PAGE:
Rob Katherman, the South Bay representative on the board of the Water Replenishment District of Southern California, speaks Thursday at the kick-off of a $22.5 million project in Torrance that will double the amount of salty groundwater purified for domestic use and reduce the area's reliance on expensive imported water. (Photo by Nick Green) 

By Nick Green, Daily Breeze

A $22.5 million project in Torrance seeks to double the amount of saltwater converted to potable supplies, cut the area’s reliance on expensive imported water and boost the amount of groundwater storage to act as a greater buffer in times of drought.

“Today is a watershed event — and, yes, a pun was intended,” Torrance Mayor Pat Furey said Thursday at a ground-breaking ceremony marking the beginning of construction. Under the project, the Water Replenishment District of Southern California — which manages two groundwater basins that provide 40 percent of the drinking water for 43 cities — will double the size of its Robert W. Goldsworthy Groundwater Desalter located at the Torrance City Yard.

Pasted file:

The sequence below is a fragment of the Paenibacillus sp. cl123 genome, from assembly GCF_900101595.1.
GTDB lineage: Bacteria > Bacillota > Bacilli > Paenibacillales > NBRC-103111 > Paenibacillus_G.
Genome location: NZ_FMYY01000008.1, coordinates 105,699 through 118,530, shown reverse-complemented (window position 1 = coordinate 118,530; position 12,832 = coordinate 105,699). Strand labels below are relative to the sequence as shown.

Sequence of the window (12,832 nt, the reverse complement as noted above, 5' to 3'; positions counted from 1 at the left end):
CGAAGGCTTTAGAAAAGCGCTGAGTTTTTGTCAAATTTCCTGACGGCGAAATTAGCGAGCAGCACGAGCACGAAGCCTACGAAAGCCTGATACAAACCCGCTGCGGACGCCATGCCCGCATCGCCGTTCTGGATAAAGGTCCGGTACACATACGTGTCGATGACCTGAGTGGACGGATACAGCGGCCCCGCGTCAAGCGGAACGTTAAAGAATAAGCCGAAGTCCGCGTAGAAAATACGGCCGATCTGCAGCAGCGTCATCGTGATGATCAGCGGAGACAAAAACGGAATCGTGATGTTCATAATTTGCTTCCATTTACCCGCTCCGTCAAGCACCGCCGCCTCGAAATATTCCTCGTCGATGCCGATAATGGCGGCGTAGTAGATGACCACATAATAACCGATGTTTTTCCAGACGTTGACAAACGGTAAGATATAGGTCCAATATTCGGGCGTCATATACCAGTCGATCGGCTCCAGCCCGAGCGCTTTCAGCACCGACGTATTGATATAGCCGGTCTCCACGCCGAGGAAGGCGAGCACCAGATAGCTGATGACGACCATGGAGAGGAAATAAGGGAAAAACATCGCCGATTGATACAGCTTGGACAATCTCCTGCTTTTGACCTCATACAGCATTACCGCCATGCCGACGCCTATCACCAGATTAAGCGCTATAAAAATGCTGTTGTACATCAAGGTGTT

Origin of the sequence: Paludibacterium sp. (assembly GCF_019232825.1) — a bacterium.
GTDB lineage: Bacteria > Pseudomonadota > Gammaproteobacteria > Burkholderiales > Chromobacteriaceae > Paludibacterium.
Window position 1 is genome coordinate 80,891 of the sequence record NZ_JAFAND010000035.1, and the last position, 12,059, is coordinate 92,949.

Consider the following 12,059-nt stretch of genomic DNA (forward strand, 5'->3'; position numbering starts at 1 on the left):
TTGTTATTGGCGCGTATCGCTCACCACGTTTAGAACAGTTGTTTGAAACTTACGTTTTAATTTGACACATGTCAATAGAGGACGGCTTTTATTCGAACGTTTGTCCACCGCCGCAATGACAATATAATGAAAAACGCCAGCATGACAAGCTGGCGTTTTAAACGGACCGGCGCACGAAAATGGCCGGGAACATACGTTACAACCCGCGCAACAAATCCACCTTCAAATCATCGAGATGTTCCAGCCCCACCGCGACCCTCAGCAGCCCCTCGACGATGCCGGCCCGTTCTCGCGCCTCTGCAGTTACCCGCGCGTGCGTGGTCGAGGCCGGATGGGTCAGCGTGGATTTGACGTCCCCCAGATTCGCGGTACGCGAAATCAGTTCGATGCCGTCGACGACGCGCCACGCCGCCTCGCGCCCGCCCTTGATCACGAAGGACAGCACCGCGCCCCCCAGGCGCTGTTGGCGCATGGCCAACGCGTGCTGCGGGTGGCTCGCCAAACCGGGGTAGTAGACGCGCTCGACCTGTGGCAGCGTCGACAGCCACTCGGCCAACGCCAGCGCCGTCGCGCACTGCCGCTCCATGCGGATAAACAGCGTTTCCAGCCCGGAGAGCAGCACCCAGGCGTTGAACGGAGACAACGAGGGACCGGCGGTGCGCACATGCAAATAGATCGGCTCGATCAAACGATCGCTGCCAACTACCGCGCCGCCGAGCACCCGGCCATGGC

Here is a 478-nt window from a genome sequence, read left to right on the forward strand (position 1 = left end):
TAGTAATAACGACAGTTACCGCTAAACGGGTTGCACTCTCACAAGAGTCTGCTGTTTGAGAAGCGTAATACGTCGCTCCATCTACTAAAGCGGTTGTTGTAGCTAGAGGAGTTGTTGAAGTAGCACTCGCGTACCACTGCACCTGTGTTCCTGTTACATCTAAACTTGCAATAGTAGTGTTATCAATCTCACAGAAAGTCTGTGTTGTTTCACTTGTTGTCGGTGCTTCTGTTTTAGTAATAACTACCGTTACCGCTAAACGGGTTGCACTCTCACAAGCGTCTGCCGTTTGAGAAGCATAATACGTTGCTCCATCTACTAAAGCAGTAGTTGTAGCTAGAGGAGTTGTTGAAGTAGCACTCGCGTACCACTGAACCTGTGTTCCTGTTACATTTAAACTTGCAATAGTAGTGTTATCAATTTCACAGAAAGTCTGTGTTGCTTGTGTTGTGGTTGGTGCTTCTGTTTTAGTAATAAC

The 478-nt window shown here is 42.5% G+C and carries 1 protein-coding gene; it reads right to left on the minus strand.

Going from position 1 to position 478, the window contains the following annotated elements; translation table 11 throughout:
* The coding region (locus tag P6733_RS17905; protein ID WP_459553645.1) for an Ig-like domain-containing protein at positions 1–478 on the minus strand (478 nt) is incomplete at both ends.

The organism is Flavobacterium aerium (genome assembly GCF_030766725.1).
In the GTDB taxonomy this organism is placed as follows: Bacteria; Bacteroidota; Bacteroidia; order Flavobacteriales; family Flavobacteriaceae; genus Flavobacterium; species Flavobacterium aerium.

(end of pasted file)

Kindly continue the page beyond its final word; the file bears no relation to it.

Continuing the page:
Since 2001, the desalter has purified 2.5 million gallons of brackish water per day, turning a formerly undrinkable resource into one suitable for household consumption. The saltwater comes from seawater intrusion that occurred in the 1950s and ’60s after the economy boomed and too much fresh water was extracted from underground reservoirs, including the Silverado aquifer beneath Torrance.

When finished about a year from now, the expansion project will boost that to 5 million gallons, which Torrance purchases from the district. That reduces costs to the customer because groundwater can be produced for a little more than a third of the cost of imported water.

“This will produce, when it’s completed, about a quarter of our water supply,” said Public Works Director Rob Beste, who added that the expansion is just one component of a larger project. “We are looking to (eventually) produce 60 to 80 percent of the potable water we use locally in the city of Torrance.”

The city will do so by sinking four new north Torrance wells in the next two years or so at a cost of $15 million to $20 million, depending how quickly the necessary permits are approved by regulators.

The desalter expansion will help by extracting saltwater from the huge brackish plumes contained in underground water basins to ensure the contamination doesn’t spread. And, of course, it will ultimately boost the region’s capacity to store potable water in the underwater aquifers. These supplies will be available in case of a drought as salty water is gradually drawn down.

In fact, district officials say that a combination of projects coming online in the next three years will mean all water used by the district to replenish local groundwater supplies will come from recycled rather than imported water.